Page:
Fig. 17.11  Models of DNA loops formed by GalR. (a) Regulatory region of the gal regulon as

described above in Fig. 17.2. The monomer of GalR is red and the other monomer is white. The

red and black arrows indicate the direction from 5¢ to 3¢ of the operators, OE and OI, respectively.

(b) Possible loops of GalR-DNA interactions. A1 and A2 represent two forms of “antiparallel”

loops and P1 and P2 represent two forms of “parallel” loops. (c) RNAs made from galP1 and P2

with GalR heterodimer and different operators to generate the four possible loops: A1 (lanes 1–2),

A2 (lanes 3–4), P1 (lanes 5–6) and P2 (lanes 7–8) (reproduced with permission from Cold Spring

Harbor Laboratory Press (Semsey et al. 2004))



These four possibilities were analyzed by stereochemical model building using an

empirical elastic model of DNA (Geanacopoulos et al. 2001). First, the GalR dimer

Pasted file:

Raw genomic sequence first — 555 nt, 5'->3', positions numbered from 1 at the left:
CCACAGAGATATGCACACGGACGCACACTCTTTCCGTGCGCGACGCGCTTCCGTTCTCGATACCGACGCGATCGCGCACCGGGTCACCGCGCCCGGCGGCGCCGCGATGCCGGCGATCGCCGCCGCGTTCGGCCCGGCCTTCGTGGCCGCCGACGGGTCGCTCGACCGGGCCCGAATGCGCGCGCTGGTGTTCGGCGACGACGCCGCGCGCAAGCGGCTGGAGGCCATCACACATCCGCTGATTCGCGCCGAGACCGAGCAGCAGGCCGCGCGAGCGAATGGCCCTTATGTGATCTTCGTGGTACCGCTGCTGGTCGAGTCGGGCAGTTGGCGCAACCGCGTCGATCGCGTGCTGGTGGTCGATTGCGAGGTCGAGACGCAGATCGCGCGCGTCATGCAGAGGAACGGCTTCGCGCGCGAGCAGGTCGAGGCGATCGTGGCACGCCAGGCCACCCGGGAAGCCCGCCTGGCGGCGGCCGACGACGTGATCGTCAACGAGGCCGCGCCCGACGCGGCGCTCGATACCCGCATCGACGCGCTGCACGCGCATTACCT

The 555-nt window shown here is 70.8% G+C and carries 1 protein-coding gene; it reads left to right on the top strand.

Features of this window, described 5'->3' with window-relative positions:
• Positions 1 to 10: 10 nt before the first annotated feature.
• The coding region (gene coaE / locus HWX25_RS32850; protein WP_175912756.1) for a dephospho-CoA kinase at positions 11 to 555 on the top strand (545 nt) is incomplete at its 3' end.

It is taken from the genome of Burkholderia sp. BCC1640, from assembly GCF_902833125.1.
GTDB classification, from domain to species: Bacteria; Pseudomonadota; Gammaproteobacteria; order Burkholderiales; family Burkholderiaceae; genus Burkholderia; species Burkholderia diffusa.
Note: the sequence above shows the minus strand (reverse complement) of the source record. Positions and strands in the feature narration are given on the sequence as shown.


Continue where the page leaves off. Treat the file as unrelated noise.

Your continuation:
structure was modeled after the x-ray structure of a GalR homolog, PurR (Schumacher

et al. 1994). The model of the HU-DNA complex was based on the crystal structure

of the IHF-DNA complex (Rice et al. 1996). GalR tetramer configurations were constructed using the sequence-dependent structural parameters of the interoperator

DNA and conformation changes caused by GalR and asymmetric HU binding.

Evaluation of their DNA elastic energies gives unambiguous preference to a loop

structure in which the two gal operators adopt an antiparallel orientation. The antiparallel modes (A1 and A2) of DNA looping proved to be more favorable energetically

than the parallel modes (P1 and P2) (Table 17.2). From an energetic point of view,

formation of the optimized parallel loop, P2, results in a five-fold increase in the

bending energy compared to the optimized antiparallel loop, A1.

The A1 loop, unlike the parallel loops, would unwind the inter-operator DNA and

would be stabilized by negative supercoiling, an absolute requirement for repressosome

formation (Aki and Adhya 1997). The A1 structure is consistent with the asymmetric

(closer to OE than to OI) binding of HU when the 5¢ end of the loop is longer than